A Day in the Life of a Chiropodist
Let’s take a look at a day in the life of a Chiropodist so you have more of an idea as to what exactly goes on behind the scenes:
What Chiropodists do
Chiropodists diagnose and treat ankle and foot problems. Some Chiropodists specialize in sports injuries whereas others may specialize in diabetic foot care or congenital disorders.
A Chiropodist’s Average Day
It’s fair to say that no two days are the same and this can be one of the best things about this job. Chiropodists may see patients in their office but they may also visit them if they’re in hospital. The day typically starts around 8 am and finishes at 5 pm. If a patient is in hospital and they need to be visited the day may finish around 7 pm. However, there is no set schedule that a Chiropodist works around as many Chiropodists work from more than one clinic or hospital.
Let’s take a look at what a Chiropodist may do on a typical day:
Some Chiropodists work from the same office every day whereas others may find themselves traveling here and there. For example, they may see people for their first assessment. During the assessment plans for their treatment are made. Some patients have one-off treatment that will require less care than others. Other patients are offered more long-term treatment as they may have complex cases. Chiropodists may also refer the patient back to their doctor once treatment has been undertaken.
Some clinics focus on bio-mechanical problems, in other words, the way people walk. The way people walk is assessed so they can determine whether their feet are working well enough. If a patient needs treatment a Chiropodist may prescribe specific exercises or orthotics. Orthotics are inserts that are placed in a shoe and will help the feet to work a lot more efficiently. Chiropodists are also likely to give their patients advice about the type of shoes they should wear as they can have a huge impact on their feet.
A Chiropodist may be able to carry out the required treatment straight after the assessment. If they are unable to carry out the treatment right away they will organize an appointment so that insoles can be fitted or minor surgery can take place.
Attending Diabetic Foot Clinics
Many Chiropodists attend foot clinics and treat patients who have open wounds or even gangrene due to having diabetes. Working with radiographers and orthopedic consultants Chiropodists work to prevent feet from deteriorating and ultimately being amputated. Patients with diabetes will need long-term care so it’s likely that a Chiropodist will see the same patient for months or even years.
Attending Patient’s Homes
As part of their work, a Chiropodist may also visit patients in their home, typically those who are bed bound. When in a patient’s home a Chiropodist will work with their carer and the patient themselves to try and prevent the development of pressure sores. They may also be required to treat chronic wounds and work alongside district nurses.
Nail Surgery Clinic
Nail surgery clinic often involves removing part of a nail that is growing into a toe (Also known as an “Ingrowing toe nail!). In some cases, all of the nail may need to be removed. Ingrowing toe nails can cause infections if there are open wounds and they can be particularly painful. A Chiropodist will administer a local anesthetic to the affected toe before the operation takes place. Some Chiropodists will perform the operation themselves whereas patients may be referred to an alternative Chiropodist if theirs does not.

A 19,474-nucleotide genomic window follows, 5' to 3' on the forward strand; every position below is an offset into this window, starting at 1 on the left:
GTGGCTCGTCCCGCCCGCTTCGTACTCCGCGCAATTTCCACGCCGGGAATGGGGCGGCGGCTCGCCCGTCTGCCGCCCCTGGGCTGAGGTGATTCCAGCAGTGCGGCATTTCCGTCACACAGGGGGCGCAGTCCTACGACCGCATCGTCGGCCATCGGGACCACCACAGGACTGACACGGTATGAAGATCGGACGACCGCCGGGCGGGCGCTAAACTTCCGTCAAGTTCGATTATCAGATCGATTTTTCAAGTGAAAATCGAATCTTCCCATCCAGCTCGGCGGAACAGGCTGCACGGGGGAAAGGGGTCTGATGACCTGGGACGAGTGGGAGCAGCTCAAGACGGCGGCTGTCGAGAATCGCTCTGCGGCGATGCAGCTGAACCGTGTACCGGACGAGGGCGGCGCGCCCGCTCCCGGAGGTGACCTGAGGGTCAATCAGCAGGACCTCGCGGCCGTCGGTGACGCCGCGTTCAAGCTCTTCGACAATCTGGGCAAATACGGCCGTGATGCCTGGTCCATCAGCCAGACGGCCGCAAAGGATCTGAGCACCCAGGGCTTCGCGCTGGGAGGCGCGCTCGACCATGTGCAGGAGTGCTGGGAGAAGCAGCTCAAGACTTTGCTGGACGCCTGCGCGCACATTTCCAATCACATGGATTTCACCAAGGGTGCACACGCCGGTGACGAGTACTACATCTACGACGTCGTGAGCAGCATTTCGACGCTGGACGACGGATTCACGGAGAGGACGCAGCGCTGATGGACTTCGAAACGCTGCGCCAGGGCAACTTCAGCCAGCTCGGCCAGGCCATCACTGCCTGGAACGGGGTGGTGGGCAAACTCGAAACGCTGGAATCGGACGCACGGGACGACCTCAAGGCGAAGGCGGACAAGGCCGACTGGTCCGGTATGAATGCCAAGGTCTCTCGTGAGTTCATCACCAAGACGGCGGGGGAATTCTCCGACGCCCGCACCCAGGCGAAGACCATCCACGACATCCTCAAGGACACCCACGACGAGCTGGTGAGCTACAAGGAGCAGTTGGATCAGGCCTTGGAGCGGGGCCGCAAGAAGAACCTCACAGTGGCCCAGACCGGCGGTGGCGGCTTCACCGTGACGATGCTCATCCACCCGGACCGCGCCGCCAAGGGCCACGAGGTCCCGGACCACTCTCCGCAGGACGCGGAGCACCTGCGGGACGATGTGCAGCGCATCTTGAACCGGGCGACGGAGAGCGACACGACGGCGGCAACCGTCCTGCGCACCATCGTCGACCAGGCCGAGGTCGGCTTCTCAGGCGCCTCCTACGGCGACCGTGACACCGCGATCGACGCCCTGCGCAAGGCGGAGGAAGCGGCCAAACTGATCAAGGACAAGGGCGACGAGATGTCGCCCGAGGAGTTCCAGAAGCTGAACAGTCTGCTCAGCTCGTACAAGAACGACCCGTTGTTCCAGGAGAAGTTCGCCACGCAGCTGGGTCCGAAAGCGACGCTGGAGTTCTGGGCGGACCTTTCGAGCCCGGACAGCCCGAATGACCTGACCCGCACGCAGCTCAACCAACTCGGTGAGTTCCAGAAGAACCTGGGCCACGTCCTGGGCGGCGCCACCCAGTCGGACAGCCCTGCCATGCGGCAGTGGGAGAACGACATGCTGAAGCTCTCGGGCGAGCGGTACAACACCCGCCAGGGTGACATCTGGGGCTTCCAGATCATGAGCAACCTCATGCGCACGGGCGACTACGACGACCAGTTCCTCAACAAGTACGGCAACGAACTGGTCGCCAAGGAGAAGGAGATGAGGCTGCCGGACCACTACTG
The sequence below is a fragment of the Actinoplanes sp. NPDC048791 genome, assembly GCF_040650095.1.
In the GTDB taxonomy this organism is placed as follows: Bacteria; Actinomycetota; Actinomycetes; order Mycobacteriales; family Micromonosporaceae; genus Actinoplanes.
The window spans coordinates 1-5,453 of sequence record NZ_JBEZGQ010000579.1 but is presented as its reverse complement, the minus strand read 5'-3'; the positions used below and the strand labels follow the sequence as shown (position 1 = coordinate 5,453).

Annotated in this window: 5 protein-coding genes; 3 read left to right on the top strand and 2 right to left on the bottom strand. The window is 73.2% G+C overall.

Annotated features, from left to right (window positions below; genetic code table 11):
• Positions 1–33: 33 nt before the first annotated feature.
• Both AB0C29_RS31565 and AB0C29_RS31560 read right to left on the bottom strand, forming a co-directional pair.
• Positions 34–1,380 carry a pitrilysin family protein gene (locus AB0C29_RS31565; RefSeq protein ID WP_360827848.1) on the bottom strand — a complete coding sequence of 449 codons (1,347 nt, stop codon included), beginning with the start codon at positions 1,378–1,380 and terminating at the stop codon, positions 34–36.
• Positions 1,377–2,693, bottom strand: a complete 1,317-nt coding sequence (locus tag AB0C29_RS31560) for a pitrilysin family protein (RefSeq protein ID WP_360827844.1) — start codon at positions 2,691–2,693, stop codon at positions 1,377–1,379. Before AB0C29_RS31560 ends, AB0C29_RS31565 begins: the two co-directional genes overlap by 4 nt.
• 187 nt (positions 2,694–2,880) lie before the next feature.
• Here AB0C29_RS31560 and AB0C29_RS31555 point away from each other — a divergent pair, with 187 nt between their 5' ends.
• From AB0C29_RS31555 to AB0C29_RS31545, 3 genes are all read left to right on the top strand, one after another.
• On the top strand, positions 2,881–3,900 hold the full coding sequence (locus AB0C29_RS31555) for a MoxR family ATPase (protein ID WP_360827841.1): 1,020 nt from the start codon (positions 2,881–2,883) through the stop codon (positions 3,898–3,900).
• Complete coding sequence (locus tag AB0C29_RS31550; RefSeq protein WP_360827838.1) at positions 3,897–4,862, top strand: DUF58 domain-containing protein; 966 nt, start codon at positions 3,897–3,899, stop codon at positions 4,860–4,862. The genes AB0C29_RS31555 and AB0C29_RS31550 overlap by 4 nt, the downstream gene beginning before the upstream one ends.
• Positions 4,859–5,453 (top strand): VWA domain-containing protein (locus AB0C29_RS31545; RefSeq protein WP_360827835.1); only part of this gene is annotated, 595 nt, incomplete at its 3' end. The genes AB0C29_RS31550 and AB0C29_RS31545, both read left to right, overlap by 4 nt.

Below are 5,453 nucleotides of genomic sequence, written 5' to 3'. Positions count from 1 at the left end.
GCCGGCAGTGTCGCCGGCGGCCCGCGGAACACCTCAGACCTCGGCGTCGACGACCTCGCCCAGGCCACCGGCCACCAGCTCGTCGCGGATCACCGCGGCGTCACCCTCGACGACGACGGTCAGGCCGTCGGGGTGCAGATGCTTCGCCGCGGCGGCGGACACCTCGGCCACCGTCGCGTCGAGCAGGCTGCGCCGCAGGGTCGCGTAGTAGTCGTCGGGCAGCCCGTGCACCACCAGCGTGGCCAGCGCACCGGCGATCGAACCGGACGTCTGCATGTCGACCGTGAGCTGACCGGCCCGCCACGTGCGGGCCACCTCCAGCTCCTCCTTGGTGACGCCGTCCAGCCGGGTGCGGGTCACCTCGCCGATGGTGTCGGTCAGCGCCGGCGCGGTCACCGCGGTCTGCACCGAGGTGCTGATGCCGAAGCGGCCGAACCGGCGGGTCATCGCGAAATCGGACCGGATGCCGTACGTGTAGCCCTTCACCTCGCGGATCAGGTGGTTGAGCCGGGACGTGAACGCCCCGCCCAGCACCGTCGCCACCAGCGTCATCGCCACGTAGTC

Another aspect of a Chiropodist’s job is to treat conditions such as shortened tendons, ingrown toenails, bunions, calluses, corns, abscesses, and cysts. Those with long-term conditions such as rheumatoid arthritis or diabetes may need long-term care as these conditions can affect the circulation. The feeling in the feet can also be affected and cause the feet to become deformed. This is why it’s essential that the right type of care is given to each patient.
Patients will also be advised about treatments and how they can care for their feet. What’s more is a Chiropodist can prescribe therapies or treatments, medications, and assistive medical devices.
A Chiropodist Must Be…
A Chiropodist needs to have specific qualities as they will be dealing with and potentially treating patients every day.
The ideal Chiropodist will be self-motivating and willing to learn. There is always more to learn as new techniques and treatments become available. They will also need to stay motivated even when they’re faced with patients who do not want to comply with suggested treatments.
Your patients are like customers and if you want them to keep coming back you need to have a pleasant and friendly manner. A patient who likes you is more likely to take on board any advice you give them and recommend you to others. If you run or work in a private practice it’s vital that you have a pleasant and friendly manner as the patients will ultimately pay your salary.
Foot pain can ultimately make someone’s life rather difficult. Those who cannot walk may become depressed as they may no longer be as active as they once were. This is why it is so important for you to have compassion and empathize with all of your patients.
Where Chiropodists are Employed
Chiropodists tend to be employed in hospitals, private practices, sports medicine centers, and wound care centers. While some Chiropodists are happy to undertake surgery others prefer not to.
The Value of a Chiropodist
A Chiropodist can help people to walk again, pain-free. They can help patients to feel better by taking good care of their feet. From verrucas to ingrowing toenails and corns and calluses, a good Chiropodist can treat just about any condition they come across so that the patient has a better quality of life.